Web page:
Nigel Hayes signed with the Kings for basketball reasons.
The rookie from Wisconsin doesn't view himself as controversial. He'd rhetorically ask what is controversial about saying all Americans deserve to be treated equally, fighting racism or suggesting college athletes be paid.
Hayes just happened to sign with the Kings while they are building partnerships in the to help black youth in the wake of the shooting death of Stephon Clark, whose case has gained worldwide attention as the latest unarmed black man killed by police.
It also just happened that Hayes joined the Kings on Saturday, the same day former King and Sacramento native Matt Barnes was holding a rally as a call to action in response to Clark's death.
"The way the universe works, everything happens for a reason," Hayes said. "And I'm eager to find out what that reason is."
It seems fitting Hayes would land with the Kings, given the recent protests and players like Vince Carter and Garrett Temple lending their voices to move for social action.
The reasons the Kings brought in Hayes make sense on the court. It's nice to sit around and hope for luck in the NBA draft lottery, but the team also needs to actively build the roster through player development.
Hayes, a 6-foot-8 forward who is listed at 254 pounds, played 43 G League games this season, where he's worked to transition from college power forward at Wisconsin to more of a 3-and-D small forward in the NBA.
Social issues aside, Hayes seems to be the kind of young player the Kings need to find and groom. Coach Dave Joerger said he'd been told Hayes is a player who picks up concepts quickly (raising the overall basketball IQ has been a goal for years) and can be around to compete for a roster spot next season.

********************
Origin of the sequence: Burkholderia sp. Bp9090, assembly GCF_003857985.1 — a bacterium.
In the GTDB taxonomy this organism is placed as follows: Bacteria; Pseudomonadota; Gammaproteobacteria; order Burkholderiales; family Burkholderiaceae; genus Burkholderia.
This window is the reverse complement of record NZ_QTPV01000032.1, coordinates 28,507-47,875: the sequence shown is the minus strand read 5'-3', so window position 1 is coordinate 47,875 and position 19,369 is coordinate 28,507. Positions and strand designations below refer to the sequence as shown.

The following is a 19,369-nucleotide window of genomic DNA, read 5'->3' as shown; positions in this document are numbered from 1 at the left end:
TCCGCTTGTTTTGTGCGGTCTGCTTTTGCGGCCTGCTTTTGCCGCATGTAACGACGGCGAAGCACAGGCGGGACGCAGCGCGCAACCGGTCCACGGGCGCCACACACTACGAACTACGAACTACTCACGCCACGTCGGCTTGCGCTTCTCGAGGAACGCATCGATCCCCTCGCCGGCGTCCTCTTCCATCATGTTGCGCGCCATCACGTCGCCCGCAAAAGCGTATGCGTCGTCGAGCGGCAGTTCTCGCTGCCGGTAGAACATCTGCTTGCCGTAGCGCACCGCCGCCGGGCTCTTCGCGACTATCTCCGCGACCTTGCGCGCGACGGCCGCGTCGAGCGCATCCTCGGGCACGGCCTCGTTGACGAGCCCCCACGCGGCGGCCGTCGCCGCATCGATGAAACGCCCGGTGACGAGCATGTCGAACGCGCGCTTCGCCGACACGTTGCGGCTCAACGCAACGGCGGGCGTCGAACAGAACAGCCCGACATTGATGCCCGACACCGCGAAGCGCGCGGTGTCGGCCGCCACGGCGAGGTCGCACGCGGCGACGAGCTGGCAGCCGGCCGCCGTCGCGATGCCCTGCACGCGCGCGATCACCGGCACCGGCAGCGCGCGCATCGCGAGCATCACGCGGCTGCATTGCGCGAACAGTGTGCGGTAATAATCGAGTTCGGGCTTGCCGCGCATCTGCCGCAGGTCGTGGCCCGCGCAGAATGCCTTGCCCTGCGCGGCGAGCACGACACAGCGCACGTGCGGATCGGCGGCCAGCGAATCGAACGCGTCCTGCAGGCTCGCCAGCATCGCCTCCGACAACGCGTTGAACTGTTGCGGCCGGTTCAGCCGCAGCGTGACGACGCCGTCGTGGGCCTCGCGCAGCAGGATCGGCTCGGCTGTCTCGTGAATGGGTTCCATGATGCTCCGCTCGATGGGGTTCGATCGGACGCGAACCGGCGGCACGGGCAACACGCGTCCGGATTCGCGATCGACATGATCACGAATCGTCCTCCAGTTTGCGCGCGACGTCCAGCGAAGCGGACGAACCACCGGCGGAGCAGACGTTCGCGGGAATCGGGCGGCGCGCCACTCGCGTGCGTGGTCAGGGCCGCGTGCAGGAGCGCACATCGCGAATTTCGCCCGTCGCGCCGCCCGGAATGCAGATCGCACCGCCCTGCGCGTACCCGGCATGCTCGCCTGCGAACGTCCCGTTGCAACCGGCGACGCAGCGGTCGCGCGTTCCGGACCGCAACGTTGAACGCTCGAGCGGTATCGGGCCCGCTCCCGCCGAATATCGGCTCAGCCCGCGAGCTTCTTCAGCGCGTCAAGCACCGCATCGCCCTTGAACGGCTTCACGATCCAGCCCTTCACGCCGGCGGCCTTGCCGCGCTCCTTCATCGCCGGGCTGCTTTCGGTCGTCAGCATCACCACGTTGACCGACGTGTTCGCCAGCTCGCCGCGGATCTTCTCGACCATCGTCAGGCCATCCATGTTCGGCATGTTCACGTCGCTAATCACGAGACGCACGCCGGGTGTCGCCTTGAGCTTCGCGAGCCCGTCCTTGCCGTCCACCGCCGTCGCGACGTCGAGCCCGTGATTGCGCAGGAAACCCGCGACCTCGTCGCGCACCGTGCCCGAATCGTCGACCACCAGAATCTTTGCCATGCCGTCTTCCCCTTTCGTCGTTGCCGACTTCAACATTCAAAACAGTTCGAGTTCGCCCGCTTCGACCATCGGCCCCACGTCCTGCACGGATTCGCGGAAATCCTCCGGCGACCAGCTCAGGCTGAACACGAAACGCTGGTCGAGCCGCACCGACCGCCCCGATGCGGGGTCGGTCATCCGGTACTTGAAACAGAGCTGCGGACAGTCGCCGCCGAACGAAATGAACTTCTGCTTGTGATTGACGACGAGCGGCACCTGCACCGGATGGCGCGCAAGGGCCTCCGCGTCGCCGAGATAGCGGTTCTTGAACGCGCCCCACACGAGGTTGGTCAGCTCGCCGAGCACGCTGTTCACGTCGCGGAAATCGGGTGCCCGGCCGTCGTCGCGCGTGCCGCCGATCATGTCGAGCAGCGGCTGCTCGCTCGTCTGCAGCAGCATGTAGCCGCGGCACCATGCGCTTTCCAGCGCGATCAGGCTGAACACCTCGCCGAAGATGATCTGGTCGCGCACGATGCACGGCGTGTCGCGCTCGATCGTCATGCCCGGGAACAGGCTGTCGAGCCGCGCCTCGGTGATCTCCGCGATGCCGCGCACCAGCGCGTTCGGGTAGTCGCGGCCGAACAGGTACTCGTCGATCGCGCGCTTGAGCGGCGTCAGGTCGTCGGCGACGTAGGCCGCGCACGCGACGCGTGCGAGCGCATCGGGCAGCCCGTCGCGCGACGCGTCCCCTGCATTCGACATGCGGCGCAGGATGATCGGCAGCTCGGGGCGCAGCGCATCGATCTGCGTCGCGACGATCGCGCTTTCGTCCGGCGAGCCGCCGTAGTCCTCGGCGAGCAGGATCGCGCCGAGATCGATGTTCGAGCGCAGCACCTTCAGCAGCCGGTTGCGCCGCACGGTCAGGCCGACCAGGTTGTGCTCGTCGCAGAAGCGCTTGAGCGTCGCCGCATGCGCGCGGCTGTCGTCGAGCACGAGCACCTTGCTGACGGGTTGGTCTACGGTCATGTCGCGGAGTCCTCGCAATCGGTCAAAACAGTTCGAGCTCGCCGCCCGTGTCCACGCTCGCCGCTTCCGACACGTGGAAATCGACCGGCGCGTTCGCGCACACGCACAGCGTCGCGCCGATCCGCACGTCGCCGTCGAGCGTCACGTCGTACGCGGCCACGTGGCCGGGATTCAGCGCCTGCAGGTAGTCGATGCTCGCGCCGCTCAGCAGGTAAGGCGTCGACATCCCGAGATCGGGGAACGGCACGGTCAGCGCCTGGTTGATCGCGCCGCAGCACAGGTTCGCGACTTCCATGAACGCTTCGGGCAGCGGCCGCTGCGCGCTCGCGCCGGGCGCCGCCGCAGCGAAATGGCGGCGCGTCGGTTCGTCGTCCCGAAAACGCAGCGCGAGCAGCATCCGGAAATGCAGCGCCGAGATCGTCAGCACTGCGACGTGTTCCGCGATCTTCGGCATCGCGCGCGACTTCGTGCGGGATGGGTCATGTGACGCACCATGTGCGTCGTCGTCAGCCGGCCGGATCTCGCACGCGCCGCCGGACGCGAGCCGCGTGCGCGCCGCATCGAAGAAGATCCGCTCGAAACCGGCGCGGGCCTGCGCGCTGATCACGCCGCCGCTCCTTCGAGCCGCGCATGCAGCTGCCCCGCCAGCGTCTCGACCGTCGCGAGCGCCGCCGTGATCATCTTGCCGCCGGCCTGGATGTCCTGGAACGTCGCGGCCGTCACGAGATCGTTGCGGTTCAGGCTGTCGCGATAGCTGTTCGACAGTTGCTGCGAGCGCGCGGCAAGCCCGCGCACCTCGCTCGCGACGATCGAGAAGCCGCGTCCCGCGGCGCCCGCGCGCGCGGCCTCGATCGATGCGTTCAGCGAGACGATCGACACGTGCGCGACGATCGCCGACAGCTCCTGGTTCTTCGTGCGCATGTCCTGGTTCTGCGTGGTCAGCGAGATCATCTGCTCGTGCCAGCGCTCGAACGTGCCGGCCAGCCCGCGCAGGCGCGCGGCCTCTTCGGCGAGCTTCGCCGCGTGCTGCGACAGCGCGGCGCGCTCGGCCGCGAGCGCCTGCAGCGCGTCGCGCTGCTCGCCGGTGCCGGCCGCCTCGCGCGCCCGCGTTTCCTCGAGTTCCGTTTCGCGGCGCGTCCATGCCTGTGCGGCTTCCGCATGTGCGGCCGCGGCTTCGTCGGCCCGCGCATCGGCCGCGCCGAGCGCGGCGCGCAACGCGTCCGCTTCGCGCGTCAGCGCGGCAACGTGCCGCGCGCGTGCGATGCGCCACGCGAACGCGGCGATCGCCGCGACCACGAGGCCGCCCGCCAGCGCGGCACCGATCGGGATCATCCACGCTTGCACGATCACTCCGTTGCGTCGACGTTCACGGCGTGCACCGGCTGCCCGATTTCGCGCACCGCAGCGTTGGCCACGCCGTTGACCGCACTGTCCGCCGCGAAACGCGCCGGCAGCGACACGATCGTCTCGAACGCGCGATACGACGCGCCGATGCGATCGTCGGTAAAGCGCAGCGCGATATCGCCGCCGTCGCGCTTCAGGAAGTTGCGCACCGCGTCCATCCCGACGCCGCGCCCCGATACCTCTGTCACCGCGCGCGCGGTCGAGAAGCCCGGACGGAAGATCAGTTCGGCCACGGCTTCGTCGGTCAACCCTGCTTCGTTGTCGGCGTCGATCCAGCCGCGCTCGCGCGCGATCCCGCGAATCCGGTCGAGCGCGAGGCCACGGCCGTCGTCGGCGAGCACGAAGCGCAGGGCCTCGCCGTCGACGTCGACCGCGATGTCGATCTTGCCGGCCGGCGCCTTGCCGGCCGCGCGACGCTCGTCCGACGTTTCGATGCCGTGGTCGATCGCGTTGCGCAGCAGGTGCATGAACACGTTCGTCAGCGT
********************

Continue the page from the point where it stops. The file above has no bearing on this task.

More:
Hayes' deal for next season is not guaranteed. But, with the focus on youth and veterans Temple, Kosta Koufos and Zach Randolph likely to begin next season with the Kings, it's not time for the team to sign more veterans aged 30 or older. Instead, find young players and see if they can be molded into what the Kings want in the future..
"You're trying to find the right fit for somebody," Joerger said. "We have a culture where we want our guys to work together. I think it's ... a lot more fun to do it together."
Hayes has been called up from the G League twice this season, once with the Los Angeles Lakers and most recently with the Toronto Raptors.
Hayes said the message from the Kings has been to be himself on the court. He is looking forward making the most of the final four games this season and seeing what happens in the offseason.
"That's all you can ask for is an opportunity," Hayes said. "In the talks my agent had with the organization, it was a great place for me to try to showcase what I can do, an opportunity to play in NBA games, play on a team to see what I can do to help contribute to a winning culture."
Two-way player Jack Cooley has no problem getting physical.
He clearly irked some Golden State Warriors on Saturday, including All-Star forward and noted irritant Draymond Green when he caught hold of Green's arm while going for a rebound.
One things that's certain with Cooley on the court for the Kings is someone is going to feel his presence.
The excuses for why Chris Webber is not in the Naismith Basketball Hall of Fame yet are getting tired.
When Webber arrived, the team had its only run as a title contender in Sacramento, and his statistics are certainly Hall-worthy. He basically averaged a double-double (20.7 points, 9.8 rebounds) to go with 4.2 assists for his career.
There's no logical explanation why Webber continues to be snubbed. This year was his third of eligibility.
For all the fans of tanking wars, the Kings face two teams below them in the standings this week in the Phoenix Suns on Tuesday and the Memphis Grizzlies on Friday.
How many Kings fans will be hoping for two losses? A lot.